A rumbling of grassweed and pest activity features as a major talking point among our Crop Watch agronomists this week.
Grassweed emergence is now firmly into its stride and Marion Self says growers’ patience will be rewarded if nerves of steel have triumphed over the itch to drill early into good conditions.
Antony Wade notes that virus-carrying aphids are not hard to spot in cereal volunteers and suspects even seed-treated crops may need a follow up insecticide spray.
In the North, Mary Munro says growers and agronomists need to be looking out for blackgrass as arable’s most troublesome weed creeps into Scotland.
Richard Harding says good soil moisture levels should help the control of pre-emergence herbicide stacks.
East: Marion Self
Prime Agriculture (Suffolk)
A dry September and early October has allowed a spread of drilling dates. Those waiting for grassweeds to germinate in stale seed-beds should be rewarded as blackgrass is now flushing.
If the weather forecast allows these growers to hold their nerve another week or two their patience should be rewarded.
While it’s preferable to apply the pre-emergence herbicides in moist conditions, growers are encouraged to apply these treatments before the blackgrass emerges.
In “difficult” blackgrass situations crops are receiving large herbicide stacks and sequences based on a keystone of flufenacet with the addition of other actives according to herbicide resistance status and previous performance.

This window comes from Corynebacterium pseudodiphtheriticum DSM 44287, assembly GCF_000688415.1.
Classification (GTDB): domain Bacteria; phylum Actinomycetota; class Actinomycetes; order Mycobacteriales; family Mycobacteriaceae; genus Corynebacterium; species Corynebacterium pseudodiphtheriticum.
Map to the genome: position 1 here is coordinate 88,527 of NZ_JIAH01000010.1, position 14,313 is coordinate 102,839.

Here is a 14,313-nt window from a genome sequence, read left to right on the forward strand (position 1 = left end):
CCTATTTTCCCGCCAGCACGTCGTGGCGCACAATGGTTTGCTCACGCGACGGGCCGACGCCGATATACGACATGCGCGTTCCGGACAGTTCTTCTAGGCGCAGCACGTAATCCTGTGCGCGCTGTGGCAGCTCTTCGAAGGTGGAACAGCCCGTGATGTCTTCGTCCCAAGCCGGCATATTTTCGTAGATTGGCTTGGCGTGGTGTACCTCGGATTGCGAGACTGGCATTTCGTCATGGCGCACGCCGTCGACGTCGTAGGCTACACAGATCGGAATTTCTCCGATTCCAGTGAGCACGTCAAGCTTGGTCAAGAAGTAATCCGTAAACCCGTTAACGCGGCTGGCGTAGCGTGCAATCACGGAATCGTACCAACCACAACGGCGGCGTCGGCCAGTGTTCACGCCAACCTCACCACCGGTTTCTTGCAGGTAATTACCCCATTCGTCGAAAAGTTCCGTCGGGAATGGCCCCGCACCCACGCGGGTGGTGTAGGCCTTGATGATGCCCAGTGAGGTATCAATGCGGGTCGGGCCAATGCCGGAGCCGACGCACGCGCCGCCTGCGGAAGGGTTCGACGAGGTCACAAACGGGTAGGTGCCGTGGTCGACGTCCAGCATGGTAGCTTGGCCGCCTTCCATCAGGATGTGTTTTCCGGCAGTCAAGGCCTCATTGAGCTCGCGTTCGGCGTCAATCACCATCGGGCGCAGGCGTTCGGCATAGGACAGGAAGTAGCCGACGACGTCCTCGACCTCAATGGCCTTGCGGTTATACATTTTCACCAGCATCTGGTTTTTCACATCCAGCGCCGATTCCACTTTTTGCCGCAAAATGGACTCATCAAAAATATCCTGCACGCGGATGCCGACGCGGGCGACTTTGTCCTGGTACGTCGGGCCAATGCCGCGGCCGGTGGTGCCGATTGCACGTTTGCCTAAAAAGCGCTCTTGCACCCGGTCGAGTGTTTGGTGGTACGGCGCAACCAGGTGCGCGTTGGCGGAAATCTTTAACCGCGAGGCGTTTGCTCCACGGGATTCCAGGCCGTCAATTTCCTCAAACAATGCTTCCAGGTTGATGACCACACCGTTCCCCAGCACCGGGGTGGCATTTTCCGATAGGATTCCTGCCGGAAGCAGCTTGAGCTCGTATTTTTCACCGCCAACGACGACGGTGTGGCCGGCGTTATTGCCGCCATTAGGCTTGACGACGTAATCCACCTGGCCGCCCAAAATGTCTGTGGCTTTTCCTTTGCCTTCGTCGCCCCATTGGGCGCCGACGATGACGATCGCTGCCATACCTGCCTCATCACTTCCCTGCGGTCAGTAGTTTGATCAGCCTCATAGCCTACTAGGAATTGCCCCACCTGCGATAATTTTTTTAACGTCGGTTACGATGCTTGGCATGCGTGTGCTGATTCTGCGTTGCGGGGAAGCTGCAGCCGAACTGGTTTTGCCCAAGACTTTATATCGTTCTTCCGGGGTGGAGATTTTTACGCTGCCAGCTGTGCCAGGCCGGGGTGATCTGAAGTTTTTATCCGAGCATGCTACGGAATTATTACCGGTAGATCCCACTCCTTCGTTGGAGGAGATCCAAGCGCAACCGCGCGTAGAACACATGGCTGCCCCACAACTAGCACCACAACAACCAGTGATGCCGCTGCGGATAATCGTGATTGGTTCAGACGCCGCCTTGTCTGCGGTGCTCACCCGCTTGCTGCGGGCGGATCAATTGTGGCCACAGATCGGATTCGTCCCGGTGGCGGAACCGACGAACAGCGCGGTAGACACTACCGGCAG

To maximise the performance and crop safety of these mixes, ensure the seed is well covered and seed-beds are as good as conditions allow.
Aphids vectors of barley yellows dwarf virus (BYDV), mainly the bird-cherry aphid, continue to migrate.
Most first wheats after rapeseed and winter barley are routinely treated with Deter (clothianidin) and will be protected for approximately six to eight weeks after drilling.
Non-Deter treated crops will need protection at the second leaf stage with pyrethroid, a follow up treatment will be required.
Slugs activity is moderate in drier soils but be vigilant and monitor crops. There is an army of slugs underground ready to deploy as soils become wetter.
As conditions become cooler and wet the ferric phosphate based pellets will become the best choice with more activity and being safer to the environment than metaldehyde.
The better oilseed rape crops now at full establishment are getting robust enough for winter and growing away from pest damage.
Aphid monitoring shows those which transmit the turnip yellows virus are now migrating into crops.
These aphids are widely resistant to carbamates such as pirimicarb and/or pyrethroids such as lambda-cyhalothrin, so treatment with another mode of action is recommended with Plenum (pyridine) or a neonicitinoid such as Biscaya.